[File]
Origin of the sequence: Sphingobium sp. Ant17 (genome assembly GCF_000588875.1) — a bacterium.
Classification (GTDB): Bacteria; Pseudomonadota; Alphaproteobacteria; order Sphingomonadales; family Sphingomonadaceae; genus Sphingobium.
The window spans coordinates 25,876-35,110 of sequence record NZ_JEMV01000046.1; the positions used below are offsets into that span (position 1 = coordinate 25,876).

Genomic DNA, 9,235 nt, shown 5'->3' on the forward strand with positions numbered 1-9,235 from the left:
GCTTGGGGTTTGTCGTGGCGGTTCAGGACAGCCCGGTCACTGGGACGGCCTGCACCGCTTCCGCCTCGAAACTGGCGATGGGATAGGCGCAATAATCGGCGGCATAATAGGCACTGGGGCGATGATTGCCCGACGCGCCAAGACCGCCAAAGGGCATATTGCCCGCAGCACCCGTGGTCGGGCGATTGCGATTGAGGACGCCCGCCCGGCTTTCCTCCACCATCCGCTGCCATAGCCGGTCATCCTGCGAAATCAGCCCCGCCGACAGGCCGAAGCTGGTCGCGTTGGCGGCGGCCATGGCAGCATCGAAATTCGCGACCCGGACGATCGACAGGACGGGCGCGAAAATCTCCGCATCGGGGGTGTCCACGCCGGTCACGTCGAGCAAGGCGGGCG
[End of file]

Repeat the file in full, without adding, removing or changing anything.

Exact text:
Origin of the sequence: Sphingobium sp. Ant17 (genome assembly GCF_000588875.1) — a bacterium.
Classification (GTDB): Bacteria; Pseudomonadota; Alphaproteobacteria; order Sphingomonadales; family Sphingomonadaceae; genus Sphingobium.
The window spans coordinates 25,876-35,110 of sequence record NZ_JEMV01000046.1; the positions used below are offsets into that span (position 1 = coordinate 25,876).

Genomic DNA, 9,235 nt, shown 5'->3' on the forward strand with positions numbered 1-9,235 from the left:
GCTTGGGGTTTGTCGTGGCGGTTCAGGACAGCCCGGTCACTGGGACGGCCTGCACCGCTTCCGCCTCGAAACTGGCGATGGGATAGGCGCAATAATCGGCGGCATAATAGGCACTGGGGCGATGATTGCCCGACGCGCCAAGACCGCCAAAGGGCATATTGCCCGCAGCACCCGTGGTCGGGCGATTGCGATTGAGGACGCCCGCCCGGCTTTCCTCCACCATCCGCTGCCATAGCCGGTCATCCTGCGAAATCAGCCCCGCCGACAGGCCGAAGCTGGTCGCGTTGGCGGCGGCCATGGCAGCATCGAAATTCGCGACCCGGACGATCGACAGGACGGGCGCGAAAATCTCCGCATCGGGGGTGTCCACGCCGGTCACGTCGAGCAAGGCGGGCG